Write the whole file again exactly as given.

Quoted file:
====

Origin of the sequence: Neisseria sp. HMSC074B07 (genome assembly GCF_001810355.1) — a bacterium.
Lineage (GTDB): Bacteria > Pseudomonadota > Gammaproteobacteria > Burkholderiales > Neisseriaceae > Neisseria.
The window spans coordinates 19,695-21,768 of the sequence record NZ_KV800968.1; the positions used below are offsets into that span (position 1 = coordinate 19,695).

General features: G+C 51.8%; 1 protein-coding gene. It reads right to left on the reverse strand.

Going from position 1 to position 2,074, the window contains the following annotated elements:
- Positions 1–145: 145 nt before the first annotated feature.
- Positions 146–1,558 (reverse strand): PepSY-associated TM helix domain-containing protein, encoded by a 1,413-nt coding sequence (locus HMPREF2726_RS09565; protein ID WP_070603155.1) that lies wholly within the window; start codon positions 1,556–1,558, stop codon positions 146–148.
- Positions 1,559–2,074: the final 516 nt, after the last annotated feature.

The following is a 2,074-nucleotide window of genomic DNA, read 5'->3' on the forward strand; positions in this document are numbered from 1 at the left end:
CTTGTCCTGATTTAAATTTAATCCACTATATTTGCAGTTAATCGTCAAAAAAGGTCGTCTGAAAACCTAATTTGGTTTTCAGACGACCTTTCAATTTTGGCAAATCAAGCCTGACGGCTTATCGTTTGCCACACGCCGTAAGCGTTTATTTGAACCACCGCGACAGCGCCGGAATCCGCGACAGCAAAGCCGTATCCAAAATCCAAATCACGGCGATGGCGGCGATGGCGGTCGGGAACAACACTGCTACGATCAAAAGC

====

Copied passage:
Origin of the sequence: Neisseria sp. HMSC074B07 (genome assembly GCF_001810355.1) — a bacterium.
Lineage (GTDB): Bacteria > Pseudomonadota > Gammaproteobacteria > Burkholderiales > Neisseriaceae > Neisseria.
The window spans coordinates 19,695-21,768 of the sequence record NZ_KV800968.1; the positions used below are offsets into that span (position 1 = coordinate 19,695).

General features: G+C 51.8%; 1 protein-coding gene. It reads right to left on the reverse strand.

Going from position 1 to position 2,074, the window contains the following annotated elements:
- Positions 1–145: 145 nt before the first annotated feature.
- Positions 146–1,558 (reverse strand): PepSY-associated TM helix domain-containing protein, encoded by a 1,413-nt coding sequence (locus HMPREF2726_RS09565; protein ID WP_070603155.1) that lies wholly within the window; start codon positions 1,556–1,558, stop codon positions 146–148.
- Positions 1,559–2,074: the final 516 nt, after the last annotated feature.

The following is a 2,074-nucleotide window of genomic DNA, read 5'->3' on the forward strand; positions in this document are numbered from 1 at the left end:
CTTGTCCTGATTTAAATTTAATCCACTATATTTGCAGTTAATCGTCAAAAAAGGTCGTCTGAAAACCTAATTTGGTTTTCAGACGACCTTTCAATTTTGGCAAATCAAGCCTGACGGCTTATCGTTTGCCACACGCCGTAAGCGTTTATTTGAACCACCGCGACAGCGCCGGAATCCGCGACAGCAAAGCCGTATCCAAAATCCAAATCACGGCGATGGCGGCGATGGCGGTCGGGAACAACACTGCTACGATCAAAAGC